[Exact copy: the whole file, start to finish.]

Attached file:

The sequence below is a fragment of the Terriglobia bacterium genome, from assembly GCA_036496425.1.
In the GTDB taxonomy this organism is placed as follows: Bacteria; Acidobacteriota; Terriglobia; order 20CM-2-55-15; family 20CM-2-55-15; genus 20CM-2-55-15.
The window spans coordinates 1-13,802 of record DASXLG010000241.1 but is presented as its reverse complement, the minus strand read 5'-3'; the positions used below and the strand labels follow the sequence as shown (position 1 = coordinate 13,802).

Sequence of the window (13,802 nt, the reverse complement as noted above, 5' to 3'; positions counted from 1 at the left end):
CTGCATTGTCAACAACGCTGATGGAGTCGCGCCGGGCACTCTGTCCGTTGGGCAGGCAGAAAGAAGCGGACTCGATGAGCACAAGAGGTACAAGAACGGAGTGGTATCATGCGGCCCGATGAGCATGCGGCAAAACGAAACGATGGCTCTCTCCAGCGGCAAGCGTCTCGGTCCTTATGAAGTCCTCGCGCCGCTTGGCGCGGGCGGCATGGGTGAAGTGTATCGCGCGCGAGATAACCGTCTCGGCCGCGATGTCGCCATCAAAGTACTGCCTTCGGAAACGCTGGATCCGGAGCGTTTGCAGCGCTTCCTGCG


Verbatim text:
The sequence below is a fragment of the Terriglobia bacterium genome, from assembly GCA_036496425.1.
In the GTDB taxonomy this organism is placed as follows: Bacteria; Acidobacteriota; Terriglobia; order 20CM-2-55-15; family 20CM-2-55-15; genus 20CM-2-55-15.
The window spans coordinates 1-13,802 of record DASXLG010000241.1 but is presented as its reverse complement, the minus strand read 5'-3'; the positions used below and the strand labels follow the sequence as shown (position 1 = coordinate 13,802).

Sequence of the window (13,802 nt, the reverse complement as noted above, 5' to 3'; positions counted from 1 at the left end):
CTGCATTGTCAACAACGCTGATGGAGTCGCGCCGGGCACTCTGTCCGTTGGGCAGGCAGAAAGAAGCGGACTCGATGAGCACAAGAGGTACAAGAACGGAGTGGTATCATGCGGCCCGATGAGCATGCGGCAAAACGAAACGATGGCTCTCTCCAGCGGCAAGCGTCTCGGTCCTTATGAAGTCCTCGCGCCGCTTGGCGCGGGCGGCATGGGTGAAGTGTATCGCGCGCGAGATAACCGTCTCGGCCGCGATGTCGCCATCAAAGTACTGCCTTCGGAAACGCTGGATCCGGAGCGTTTGCAGCGCTTCCTGCG